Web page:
‘Instead, what would it look like if we took Stedman’s advice and built monuments of our values instead of monuments to identity?’ — Astutely driven home.

    I empathize with the atheist community, however, especially in overwhelmingly Christian Florida. When a community is marginalized for so long, who are WE to question their desire to have accurate, and equal, representation in public domain?

    Having read Fatheist with great admiration (alike yours), I agree that Stedman’s approach of with/and is certainly more fruitful than a ‘We get this space TOO’ approach, which is how the monument may/will be interpreted.

    I wonder: what would the most authentic, transparent, and intentional INTERFAITH monument look like?

    Many thank for your post!

  3. I appreciate your thoughts, though I’ve not read Steadman’s book. But I have worked with interfaith groups for twenty years. Acting together on our common values is surprisingly challenging, especially when so many will not even come to the table because particular “others” are there. (Including others like me who lead congregations that welcome atheists, agnostics and humanists.). But we do manage to do good work together and learn from one another.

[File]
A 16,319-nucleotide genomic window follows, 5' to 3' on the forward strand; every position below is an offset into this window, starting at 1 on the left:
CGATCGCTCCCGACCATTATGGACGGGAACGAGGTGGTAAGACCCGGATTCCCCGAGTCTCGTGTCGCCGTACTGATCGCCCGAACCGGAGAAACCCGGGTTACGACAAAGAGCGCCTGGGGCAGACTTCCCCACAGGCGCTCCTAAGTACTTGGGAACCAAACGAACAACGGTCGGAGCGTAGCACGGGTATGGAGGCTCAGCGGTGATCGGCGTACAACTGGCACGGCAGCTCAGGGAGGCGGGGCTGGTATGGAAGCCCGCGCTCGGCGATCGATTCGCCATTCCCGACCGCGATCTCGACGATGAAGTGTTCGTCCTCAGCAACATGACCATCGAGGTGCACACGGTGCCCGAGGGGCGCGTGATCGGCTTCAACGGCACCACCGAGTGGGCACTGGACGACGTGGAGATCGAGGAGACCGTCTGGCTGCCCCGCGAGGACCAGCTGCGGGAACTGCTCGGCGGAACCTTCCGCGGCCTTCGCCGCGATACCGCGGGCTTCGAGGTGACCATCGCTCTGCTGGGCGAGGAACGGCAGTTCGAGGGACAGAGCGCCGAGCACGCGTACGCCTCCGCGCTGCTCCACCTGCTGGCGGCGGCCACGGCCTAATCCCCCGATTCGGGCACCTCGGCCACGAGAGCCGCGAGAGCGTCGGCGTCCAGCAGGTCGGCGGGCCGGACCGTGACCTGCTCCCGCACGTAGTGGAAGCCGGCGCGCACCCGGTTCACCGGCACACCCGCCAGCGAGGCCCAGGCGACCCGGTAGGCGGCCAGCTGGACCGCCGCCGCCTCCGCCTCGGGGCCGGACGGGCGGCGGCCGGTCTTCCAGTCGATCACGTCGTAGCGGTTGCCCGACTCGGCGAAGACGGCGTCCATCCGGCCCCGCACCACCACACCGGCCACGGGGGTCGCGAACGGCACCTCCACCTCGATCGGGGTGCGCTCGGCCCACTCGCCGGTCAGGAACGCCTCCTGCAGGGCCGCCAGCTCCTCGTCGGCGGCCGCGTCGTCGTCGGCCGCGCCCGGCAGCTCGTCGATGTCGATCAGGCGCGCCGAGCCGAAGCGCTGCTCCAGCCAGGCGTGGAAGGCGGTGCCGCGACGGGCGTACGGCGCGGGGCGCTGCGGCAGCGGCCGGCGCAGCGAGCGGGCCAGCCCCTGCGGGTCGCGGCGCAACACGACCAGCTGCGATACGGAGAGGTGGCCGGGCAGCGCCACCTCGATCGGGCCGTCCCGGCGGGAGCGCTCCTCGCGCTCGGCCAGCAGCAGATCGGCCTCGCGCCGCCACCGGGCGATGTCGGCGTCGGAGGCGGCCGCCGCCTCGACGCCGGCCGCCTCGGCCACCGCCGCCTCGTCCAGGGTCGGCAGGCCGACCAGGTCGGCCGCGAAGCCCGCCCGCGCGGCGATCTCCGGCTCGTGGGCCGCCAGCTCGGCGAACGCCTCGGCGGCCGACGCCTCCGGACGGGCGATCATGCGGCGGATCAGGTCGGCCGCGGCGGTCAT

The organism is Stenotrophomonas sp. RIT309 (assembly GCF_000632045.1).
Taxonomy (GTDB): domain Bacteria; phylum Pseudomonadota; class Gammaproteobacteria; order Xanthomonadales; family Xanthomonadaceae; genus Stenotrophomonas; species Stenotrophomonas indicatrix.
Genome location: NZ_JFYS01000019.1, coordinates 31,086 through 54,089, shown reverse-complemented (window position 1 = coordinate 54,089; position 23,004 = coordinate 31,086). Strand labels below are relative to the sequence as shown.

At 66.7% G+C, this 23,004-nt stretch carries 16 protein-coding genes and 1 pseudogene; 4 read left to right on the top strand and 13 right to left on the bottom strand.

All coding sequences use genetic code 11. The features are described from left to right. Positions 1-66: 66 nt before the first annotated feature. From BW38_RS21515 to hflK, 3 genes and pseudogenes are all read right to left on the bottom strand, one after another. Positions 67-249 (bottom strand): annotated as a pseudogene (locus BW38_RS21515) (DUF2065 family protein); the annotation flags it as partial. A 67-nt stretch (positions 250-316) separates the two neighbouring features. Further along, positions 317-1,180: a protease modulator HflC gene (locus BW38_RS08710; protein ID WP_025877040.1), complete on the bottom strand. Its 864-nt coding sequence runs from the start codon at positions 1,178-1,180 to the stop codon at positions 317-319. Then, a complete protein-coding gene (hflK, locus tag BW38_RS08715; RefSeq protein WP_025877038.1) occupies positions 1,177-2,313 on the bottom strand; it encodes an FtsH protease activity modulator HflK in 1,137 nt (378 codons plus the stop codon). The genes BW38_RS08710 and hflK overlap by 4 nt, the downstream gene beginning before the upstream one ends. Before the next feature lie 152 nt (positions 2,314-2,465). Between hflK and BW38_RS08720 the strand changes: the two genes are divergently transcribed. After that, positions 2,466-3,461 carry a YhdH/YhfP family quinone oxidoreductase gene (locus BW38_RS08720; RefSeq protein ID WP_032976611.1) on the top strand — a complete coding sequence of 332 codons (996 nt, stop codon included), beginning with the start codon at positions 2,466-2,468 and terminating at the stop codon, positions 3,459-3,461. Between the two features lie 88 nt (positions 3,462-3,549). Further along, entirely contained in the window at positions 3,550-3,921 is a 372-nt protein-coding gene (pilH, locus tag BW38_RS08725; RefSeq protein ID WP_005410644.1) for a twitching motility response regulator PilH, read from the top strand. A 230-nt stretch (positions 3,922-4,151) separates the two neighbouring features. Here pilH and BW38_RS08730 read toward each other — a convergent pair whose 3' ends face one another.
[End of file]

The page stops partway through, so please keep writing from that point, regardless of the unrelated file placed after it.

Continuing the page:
I was tempted to reply cynically to your post and say that monuments to our values are all over the place — huge sports stadiums, deeply entrenched poverty, racial and class division… But I know those aren’t the values you meant.

  4. Rev. Lynch,
    Thanks for your comment. I appreciate your insight, especially given your experience doing interfaith work. I agree with you that the monuments that say the most about our culture aren’t the ones we call attention to, but the ones that we don’t question. Thanks for providing me with a new perspective and something to think about.

  5. Dear Joseph, thank you for your kind reception of my thoughts. I have a great love for interfaith work, and consider it a key part of my work as a clergy-person. My current local interfaith group includes a gentleman from thsde Church of Jesus Christ and Latter Day Saints, the first LDS person I’ve ever seen join in this work. We’re blessed to share in the joys and struggles across many lines of difference. Thank you for your good words and good work.